The photographer DEREK D’SOUZA remembers shooting his heroes in the summer of 1981
Nineteen-Eighty-One was a pivotal year for me… I was going to more and more gigs, and it was my second full year of getting into gig photography.
Back then there was no Google, so it was truly a matter of trial and error to understand and overcome the challenges of stage lighting at gigs… add into the mix, that some gigs were extremely lively to say the least, and the challenge in shooting from the crowd was extremely difficult.
Jam gigs were always special, the feeling of anticipation, the intro by John Weller, lights ups and we were off. The gigs could be quite violent, different factions, they were intense affairs!
To say Jam fans were passionate was an understatement, I have never known a band where so many people would turn up knowing there was a good chance you would be let into the soundcheck. The band were great, inviting fans in from the cold, and they often came out after gigs to chat or sign things. It became increasingly difficult as the band grew bigger, but they were very accessible for as long as it was possible.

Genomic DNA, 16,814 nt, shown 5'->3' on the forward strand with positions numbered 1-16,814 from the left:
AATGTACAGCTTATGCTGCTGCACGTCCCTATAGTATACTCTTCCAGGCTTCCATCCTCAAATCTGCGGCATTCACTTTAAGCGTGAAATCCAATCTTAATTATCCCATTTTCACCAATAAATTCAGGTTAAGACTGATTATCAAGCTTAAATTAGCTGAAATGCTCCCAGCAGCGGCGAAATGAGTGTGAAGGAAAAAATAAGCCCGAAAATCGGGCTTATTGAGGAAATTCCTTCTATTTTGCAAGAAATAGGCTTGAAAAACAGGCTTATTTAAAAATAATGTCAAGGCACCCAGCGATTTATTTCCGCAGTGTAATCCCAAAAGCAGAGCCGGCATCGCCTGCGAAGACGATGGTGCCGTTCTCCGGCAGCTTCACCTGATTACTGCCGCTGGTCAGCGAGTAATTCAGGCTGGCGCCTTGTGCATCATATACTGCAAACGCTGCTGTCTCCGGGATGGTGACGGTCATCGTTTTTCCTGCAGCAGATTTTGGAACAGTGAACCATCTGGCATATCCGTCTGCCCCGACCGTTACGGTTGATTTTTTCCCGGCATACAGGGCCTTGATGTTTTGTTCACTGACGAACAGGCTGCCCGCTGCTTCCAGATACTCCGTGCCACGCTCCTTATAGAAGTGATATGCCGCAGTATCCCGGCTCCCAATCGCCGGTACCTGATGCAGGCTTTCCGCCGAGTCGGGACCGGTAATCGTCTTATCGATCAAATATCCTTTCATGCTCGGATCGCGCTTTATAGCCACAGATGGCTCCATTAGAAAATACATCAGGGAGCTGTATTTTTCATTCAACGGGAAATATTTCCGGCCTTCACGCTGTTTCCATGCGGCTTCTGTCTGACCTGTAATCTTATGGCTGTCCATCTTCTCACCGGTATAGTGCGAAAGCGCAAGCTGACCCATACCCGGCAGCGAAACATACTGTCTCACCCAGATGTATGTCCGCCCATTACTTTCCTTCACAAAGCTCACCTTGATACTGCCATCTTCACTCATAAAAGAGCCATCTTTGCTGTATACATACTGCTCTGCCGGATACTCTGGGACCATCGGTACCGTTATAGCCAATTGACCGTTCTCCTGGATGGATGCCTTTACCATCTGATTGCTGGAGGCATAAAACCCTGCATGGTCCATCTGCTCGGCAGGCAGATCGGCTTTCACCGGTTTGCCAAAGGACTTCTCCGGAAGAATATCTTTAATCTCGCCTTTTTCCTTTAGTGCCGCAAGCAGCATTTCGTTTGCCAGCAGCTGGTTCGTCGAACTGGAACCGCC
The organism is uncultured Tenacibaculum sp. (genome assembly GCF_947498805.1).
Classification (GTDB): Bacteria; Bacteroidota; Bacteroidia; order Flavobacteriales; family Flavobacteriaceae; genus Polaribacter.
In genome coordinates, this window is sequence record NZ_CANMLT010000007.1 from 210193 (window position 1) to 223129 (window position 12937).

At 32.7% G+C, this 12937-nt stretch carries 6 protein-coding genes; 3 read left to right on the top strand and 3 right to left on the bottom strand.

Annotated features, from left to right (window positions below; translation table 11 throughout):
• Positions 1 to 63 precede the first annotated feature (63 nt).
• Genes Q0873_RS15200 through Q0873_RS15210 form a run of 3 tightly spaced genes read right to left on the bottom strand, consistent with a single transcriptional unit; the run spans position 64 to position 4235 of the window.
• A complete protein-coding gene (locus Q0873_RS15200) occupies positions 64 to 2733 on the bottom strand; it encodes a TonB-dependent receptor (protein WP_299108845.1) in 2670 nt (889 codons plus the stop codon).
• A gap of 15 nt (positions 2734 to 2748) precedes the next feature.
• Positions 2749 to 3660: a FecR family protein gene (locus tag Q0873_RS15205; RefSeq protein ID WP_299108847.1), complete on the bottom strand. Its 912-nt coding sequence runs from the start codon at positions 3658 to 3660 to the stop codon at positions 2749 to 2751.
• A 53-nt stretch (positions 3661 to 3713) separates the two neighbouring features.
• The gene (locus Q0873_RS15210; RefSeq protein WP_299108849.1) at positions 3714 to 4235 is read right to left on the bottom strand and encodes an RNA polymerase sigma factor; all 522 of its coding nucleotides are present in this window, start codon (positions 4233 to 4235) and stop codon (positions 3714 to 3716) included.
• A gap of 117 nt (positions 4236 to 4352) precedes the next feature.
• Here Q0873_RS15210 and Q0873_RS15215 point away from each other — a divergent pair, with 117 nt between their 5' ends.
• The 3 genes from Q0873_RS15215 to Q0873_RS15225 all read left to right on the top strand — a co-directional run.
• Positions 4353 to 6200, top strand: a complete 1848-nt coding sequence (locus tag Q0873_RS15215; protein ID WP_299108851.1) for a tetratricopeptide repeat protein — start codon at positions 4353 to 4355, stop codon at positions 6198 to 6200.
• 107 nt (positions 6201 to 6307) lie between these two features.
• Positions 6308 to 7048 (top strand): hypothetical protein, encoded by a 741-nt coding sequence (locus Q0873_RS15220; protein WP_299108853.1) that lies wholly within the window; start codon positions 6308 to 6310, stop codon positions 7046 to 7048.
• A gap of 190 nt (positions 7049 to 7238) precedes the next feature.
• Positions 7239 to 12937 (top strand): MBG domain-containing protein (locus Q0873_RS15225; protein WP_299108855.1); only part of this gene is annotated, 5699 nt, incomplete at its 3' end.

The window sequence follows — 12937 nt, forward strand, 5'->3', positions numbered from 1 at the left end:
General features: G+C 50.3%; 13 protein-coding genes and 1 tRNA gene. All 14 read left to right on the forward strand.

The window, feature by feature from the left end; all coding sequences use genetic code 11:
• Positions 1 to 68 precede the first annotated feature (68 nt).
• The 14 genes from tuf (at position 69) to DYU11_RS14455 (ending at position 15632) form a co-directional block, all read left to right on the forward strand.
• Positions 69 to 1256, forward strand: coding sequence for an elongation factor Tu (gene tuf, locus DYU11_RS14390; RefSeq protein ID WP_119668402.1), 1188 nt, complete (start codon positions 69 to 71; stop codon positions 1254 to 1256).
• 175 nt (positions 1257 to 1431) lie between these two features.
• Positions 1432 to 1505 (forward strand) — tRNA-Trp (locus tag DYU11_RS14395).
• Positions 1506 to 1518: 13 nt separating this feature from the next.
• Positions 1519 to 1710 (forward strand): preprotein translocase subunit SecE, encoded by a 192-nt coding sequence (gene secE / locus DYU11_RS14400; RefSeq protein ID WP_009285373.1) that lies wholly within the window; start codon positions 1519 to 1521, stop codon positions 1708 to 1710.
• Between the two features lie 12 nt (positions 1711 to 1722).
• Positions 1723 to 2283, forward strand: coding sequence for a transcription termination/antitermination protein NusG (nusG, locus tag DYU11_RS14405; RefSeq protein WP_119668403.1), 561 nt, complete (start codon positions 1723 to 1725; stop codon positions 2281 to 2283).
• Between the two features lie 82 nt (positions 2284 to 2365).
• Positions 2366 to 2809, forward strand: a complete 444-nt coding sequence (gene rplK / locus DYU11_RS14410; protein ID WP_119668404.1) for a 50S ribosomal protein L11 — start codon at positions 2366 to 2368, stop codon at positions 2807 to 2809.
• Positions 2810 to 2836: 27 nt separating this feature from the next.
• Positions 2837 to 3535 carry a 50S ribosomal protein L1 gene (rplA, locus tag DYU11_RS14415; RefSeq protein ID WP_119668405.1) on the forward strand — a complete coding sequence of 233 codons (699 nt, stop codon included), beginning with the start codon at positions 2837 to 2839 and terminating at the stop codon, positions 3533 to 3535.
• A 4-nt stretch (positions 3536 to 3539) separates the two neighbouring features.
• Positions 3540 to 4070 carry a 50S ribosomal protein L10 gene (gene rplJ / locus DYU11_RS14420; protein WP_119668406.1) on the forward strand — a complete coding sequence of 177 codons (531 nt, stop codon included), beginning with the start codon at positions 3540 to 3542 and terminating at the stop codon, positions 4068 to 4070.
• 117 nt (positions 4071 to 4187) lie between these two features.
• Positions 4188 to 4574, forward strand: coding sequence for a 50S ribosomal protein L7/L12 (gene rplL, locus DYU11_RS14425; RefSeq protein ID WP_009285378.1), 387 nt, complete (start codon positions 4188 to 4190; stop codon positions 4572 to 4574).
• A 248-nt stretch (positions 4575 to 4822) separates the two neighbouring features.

My opportunity to shoot my favourite band came completely out of the blue. I had sent some pictures to the fan club run by Paul’s mum Ann and his sister Nicky, Paul had written back saying he really liked the ones I took off the TV too (no video back then). This led to an invitation to meet Ann and John and then the band, and then to be the photographer for the shoot for their next single ‘Absolute Beginners’.
For me, a novice photographer, to get the opportunity to photograph them for a record sleeve was incredible, I don’t think it would happen these days; but that said so much about them, to give a young fan with no previous experience of shooting bands a chance, and see what he can do!
I am still amazed at the number of people who are still interested in my little story and the photos from the shoot in Chiswick House grounds 31st August ’81.
I can remember the day. I was nervous, naturally, but the band were great, they gave me a free hand and despite my lack of experience I think we got some good shots. I’d love to go back and do it again knowing what I do now, but life doesn’t work that way, and sometimes you just have to be grateful and enjoy the moment. The band were certainly very patient, and willing to try things.
I was lucky enough to see the band play 11 times that year, a year that certainly changed my life forever!
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